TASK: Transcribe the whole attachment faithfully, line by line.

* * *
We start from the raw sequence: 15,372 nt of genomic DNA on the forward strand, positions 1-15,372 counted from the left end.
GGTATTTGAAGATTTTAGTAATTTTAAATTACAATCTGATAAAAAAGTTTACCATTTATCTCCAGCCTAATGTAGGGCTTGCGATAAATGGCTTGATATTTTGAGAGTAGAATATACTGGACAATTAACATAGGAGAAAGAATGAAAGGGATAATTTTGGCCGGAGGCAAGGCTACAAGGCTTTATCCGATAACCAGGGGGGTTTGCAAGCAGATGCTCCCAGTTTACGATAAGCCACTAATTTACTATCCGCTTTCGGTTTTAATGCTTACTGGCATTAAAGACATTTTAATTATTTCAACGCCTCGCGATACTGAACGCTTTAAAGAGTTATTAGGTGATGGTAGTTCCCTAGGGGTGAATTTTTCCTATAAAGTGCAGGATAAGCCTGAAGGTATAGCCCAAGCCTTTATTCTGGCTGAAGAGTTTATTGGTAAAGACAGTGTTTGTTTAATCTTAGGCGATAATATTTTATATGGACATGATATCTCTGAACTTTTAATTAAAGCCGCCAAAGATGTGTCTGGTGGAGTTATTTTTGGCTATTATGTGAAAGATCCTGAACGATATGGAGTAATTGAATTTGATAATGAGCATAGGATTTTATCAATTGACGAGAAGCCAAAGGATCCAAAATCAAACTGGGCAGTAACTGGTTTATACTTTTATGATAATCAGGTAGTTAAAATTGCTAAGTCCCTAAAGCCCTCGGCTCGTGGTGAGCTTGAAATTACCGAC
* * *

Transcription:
We start from the raw sequence: 15,372 nt of genomic DNA on the forward strand, positions 1-15,372 counted from the left end.
GGTATTTGAAGATTTTAGTAATTTTAAATTACAATCTGATAAAAAAGTTTACCATTTATCTCCAGCCTAATGTAGGGCTTGCGATAAATGGCTTGATATTTTGAGAGTAGAATATACTGGACAATTAACATAGGAGAAAGAATGAAAGGGATAATTTTGGCCGGAGGCAAGGCTACAAGGCTTTATCCGATAACCAGGGGGGTTTGCAAGCAGATGCTCCCAGTTTACGATAAGCCACTAATTTACTATCCGCTTTCGGTTTTAATGCTTACTGGCATTAAAGACATTTTAATTATTTCAACGCCTCGCGATACTGAACGCTTTAAAGAGTTATTAGGTGATGGTAGTTCCCTAGGGGTGAATTTTTCCTATAAAGTGCAGGATAAGCCTGAAGGTATAGCCCAAGCCTTTATTCTGGCTGAAGAGTTTATTGGTAAAGACAGTGTTTGTTTAATCTTAGGCGATAATATTTTATATGGACATGATATCTCTGAACTTTTAATTAAAGCCGCCAAAGATGTGTCTGGTGGAGTTATTTTTGGCTATTATGTGAAAGATCCTGAACGATATGGAGTAATTGAATTTGATAATGAGCATAGGATTTTATCAATTGACGAGAAGCCAAAGGATCCAAAATCAAACTGGGCAGTAACTGGTTTATACTTTTATGATAATCAGGTAGTTAAAATTGCTAAGTCCCTAAAGCCCTCGGCTCGTGGTGAGCTTGAAATTACCGAC